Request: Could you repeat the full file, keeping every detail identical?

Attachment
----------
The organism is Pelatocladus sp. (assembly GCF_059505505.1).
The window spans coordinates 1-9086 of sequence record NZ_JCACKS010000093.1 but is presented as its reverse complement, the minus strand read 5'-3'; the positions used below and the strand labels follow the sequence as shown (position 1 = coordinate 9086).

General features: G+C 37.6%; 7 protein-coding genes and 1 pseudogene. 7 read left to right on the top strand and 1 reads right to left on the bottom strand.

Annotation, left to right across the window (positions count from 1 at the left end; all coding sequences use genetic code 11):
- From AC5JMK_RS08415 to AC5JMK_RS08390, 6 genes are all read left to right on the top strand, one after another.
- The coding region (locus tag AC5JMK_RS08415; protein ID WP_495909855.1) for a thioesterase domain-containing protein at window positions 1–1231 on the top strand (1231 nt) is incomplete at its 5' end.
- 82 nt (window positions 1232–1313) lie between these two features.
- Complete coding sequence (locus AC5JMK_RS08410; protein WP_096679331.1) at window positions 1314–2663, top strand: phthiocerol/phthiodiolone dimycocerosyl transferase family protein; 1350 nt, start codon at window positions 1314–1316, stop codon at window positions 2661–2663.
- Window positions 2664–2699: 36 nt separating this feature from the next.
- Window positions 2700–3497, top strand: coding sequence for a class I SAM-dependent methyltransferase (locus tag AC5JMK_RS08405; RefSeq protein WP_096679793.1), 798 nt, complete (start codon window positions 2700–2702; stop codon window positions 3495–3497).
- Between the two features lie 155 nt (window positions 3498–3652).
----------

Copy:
The organism is Pelatocladus sp. (assembly GCF_059505505.1).
The window spans coordinates 1-9086 of sequence record NZ_JCACKS010000093.1 but is presented as its reverse complement, the minus strand read 5'-3'; the positions used below and the strand labels follow the sequence as shown (position 1 = coordinate 9086).

General features: G+C 37.6%; 7 protein-coding genes and 1 pseudogene. 7 read left to right on the top strand and 1 reads right to left on the bottom strand.

Annotation, left to right across the window (positions count from 1 at the left end; all coding sequences use genetic code 11):
- From AC5JMK_RS08415 to AC5JMK_RS08390, 6 genes are all read left to right on the top strand, one after another.
- The coding region (locus tag AC5JMK_RS08415; protein ID WP_495909855.1) for a thioesterase domain-containing protein at window positions 1–1231 on the top strand (1231 nt) is incomplete at its 5' end.
- 82 nt (window positions 1232–1313) lie between these two features.
- Complete coding sequence (locus AC5JMK_RS08410; protein WP_096679331.1) at window positions 1314–2663, top strand: phthiocerol/phthiodiolone dimycocerosyl transferase family protein; 1350 nt, start codon at window positions 1314–1316, stop codon at window positions 2661–2663.
- Window positions 2664–2699: 36 nt separating this feature from the next.
- Window positions 2700–3497, top strand: coding sequence for a class I SAM-dependent methyltransferase (locus tag AC5JMK_RS08405; RefSeq protein WP_096679793.1), 798 nt, complete (start codon window positions 2700–2702; stop codon window positions 3495–3497).
- Between the two features lie 155 nt (window positions 3498–3652).